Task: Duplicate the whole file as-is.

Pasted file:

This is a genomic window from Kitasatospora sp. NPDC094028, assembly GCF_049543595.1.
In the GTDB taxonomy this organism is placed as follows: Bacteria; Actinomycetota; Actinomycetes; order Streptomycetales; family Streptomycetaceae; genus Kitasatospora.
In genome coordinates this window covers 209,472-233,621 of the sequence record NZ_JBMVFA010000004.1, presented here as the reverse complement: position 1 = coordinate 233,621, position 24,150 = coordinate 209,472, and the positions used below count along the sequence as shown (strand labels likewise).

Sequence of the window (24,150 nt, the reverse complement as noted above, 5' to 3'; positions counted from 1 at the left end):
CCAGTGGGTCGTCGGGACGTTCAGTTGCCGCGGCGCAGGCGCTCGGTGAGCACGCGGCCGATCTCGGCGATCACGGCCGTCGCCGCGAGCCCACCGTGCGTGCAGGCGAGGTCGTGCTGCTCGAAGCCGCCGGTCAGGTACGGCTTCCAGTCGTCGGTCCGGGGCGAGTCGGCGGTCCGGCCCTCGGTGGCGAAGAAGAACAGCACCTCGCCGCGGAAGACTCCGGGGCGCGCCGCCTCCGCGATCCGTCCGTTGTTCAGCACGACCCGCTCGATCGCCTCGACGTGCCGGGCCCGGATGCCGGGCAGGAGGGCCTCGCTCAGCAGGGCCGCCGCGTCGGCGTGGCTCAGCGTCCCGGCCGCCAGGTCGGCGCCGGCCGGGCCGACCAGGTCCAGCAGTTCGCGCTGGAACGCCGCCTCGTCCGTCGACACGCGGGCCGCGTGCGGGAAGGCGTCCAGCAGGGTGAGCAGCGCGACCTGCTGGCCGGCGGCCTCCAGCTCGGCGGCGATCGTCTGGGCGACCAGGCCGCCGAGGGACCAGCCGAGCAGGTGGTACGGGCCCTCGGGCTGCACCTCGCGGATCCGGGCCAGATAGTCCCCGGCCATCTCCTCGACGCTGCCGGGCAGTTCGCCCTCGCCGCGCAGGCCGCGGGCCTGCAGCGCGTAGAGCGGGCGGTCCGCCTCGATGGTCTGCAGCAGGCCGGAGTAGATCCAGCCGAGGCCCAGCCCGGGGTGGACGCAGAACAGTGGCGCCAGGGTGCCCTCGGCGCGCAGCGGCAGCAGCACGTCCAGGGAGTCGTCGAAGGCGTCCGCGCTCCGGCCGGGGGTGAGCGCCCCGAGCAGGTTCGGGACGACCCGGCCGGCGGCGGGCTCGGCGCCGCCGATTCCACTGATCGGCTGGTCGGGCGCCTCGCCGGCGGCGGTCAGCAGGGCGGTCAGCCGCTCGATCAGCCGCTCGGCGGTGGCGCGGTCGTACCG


This is a genomic window from Kitasatospora sp. NPDC094028, assembly GCF_049543595.1.
In the GTDB taxonomy this organism is placed as follows: Bacteria; Actinomycetota; Actinomycetes; order Streptomycetales; family Streptomycetaceae; genus Kitasatospora.
In genome coordinates this window covers 209,472-233,621 of the sequence record NZ_JBMVFA010000004.1, presented here as the reverse complement: position 1 = coordinate 233,621, position 24,150 = coordinate 209,472, and the positions used below count along the sequence as shown (strand labels likewise).

Sequence of the window (24,150 nt, the reverse complement as noted above, 5' to 3'; positions counted from 1 at the left end):
CCAGTGGGTCGTCGGGACGTTCAGTTGCCGCGGCGCAGGCGCTCGGTGAGCACGCGGCCGATCTCGGCGATCACGGCCGTCGCCGCGAGCCCACCGTGCGTGCAGGCGAGGTCGTGCTGCTCGAAGCCGCCGGTCAGGTACGGCTTCCAGTCGTCGGTCCGGGGCGAGTCGGCGGTCCGGCCCTCGGTGGCGAAGAAGAACAGCACCTCGCCGCGGAAGACTCCGGGGCGCGCCGCCTCCGCGATCCGTCCGTTGTTCAGCACGACCCGCTCGATCGCCTCGACGTGCCGGGCCCGGATGCCGGGCAGGAGGGCCTCGCTCAGCAGGGCCGCCGCGTCGGCGTGGCTCAGCGTCCCGGCCGCCAGGTCGGCGCCGGCCGGGCCGACCAGGTCCAGCAGTTCGCGCTGGAACGCCGCCTCGTCCGTCGACACGCGGGCCGCGTGCGGGAAGGCGTCCAGCAGGGTGAGCAGCGCGACCTGCTGGCCGGCGGCCTCCAGCTCGGCGGCGATCGTCTGGGCGACCAGGCCGCCGAGGGACCAGCCGAGCAGGTGGTACGGGCCCTCGGGCTGCACCTCGCGGATCCGGGCCAGATAGTCCCCGGCCATCTCCTCGACGCTGCCGGGCAGTTCGCCCTCGCCGCGCAGGCCGCGGGCCTGCAGCGCGTAGAGCGGGCGGTCCGCCTCGATGGTCTGCAGCAGGCCGGAGTAGATCCAGCCGAGGCCCAGCCCGGGGTGGACGCAGAACAGTGGCGCCAGGGTGCCCTCGGCGCGCAGCGGCAGCAGCACGTCCAGGGAGTCGTCGAAGGCGTCCGCGCTCCGGCCGGGGGTGAGCGCCCCGAGCAGGTTCGGGACGACCCGGCCGGCGGCGGGCTCGGCGCCGCCGATTCCACTGATCGGCTGGTCGGGCGCCTCGCCGGCGGCGGTCAGCAGGGCGGTCAGCCGCTCGATCAGCCGCTCGGCGGTGGCGCGGTCGTACCG